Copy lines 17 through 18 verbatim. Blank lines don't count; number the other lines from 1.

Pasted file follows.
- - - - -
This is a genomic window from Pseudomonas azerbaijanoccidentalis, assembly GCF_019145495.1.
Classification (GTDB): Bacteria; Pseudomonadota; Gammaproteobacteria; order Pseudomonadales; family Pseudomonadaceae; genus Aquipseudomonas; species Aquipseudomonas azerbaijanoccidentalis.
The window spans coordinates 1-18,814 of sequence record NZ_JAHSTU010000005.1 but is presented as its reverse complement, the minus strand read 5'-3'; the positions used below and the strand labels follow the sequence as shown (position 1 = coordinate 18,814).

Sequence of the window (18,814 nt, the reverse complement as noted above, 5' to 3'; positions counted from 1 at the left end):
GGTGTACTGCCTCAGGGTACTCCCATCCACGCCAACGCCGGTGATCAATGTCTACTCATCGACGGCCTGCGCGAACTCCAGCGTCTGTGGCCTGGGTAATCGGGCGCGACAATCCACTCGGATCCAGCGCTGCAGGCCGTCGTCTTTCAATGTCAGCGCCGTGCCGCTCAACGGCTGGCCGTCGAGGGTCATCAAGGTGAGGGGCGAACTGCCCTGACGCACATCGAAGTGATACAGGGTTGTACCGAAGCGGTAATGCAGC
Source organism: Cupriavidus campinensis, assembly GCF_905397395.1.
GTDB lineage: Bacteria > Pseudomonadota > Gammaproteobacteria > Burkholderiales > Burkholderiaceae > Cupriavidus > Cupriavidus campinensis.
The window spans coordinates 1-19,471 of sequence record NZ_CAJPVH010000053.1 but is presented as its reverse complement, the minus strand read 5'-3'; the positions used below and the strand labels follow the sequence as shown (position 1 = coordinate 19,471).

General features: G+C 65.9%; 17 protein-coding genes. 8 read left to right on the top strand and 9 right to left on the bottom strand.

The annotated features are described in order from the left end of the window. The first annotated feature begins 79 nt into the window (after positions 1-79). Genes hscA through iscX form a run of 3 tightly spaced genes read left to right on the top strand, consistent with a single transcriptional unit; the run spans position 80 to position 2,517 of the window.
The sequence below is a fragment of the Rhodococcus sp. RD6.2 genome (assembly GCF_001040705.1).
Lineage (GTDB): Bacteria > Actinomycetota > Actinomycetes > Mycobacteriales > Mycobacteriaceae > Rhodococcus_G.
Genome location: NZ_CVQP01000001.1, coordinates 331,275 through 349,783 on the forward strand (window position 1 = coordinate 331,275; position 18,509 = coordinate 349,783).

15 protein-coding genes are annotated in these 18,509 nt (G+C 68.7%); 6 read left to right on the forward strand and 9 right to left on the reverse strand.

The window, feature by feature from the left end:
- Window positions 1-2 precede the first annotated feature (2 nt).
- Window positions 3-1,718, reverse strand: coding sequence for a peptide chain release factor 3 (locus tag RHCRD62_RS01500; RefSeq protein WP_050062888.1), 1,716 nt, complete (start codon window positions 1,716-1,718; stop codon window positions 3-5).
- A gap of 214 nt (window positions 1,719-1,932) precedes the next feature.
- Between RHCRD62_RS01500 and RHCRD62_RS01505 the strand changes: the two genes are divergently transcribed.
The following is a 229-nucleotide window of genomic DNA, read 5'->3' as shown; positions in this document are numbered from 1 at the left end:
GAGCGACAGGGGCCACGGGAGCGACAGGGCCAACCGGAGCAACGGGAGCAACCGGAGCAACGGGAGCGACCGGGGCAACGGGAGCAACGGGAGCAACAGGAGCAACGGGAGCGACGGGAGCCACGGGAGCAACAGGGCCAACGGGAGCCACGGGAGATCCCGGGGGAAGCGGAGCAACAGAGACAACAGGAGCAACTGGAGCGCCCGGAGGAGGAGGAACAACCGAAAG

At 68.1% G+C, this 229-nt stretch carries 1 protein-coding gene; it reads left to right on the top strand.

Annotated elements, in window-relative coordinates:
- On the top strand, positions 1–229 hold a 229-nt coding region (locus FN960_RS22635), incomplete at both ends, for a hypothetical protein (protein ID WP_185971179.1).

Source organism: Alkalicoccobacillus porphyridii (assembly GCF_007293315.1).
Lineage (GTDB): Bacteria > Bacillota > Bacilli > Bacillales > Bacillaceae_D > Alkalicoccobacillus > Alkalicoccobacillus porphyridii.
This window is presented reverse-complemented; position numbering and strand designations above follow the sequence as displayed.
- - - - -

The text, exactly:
- Window positions 3-1,718, reverse strand: coding sequence for a peptide chain release factor 3 (locus tag RHCRD62_RS01500; RefSeq protein WP_050062888.1), 1,716 nt, complete (start codon window positions 1,716-1,718; stop codon window positions 3-5).
- A gap of 214 nt (window positions 1,719-1,932) precedes the next feature.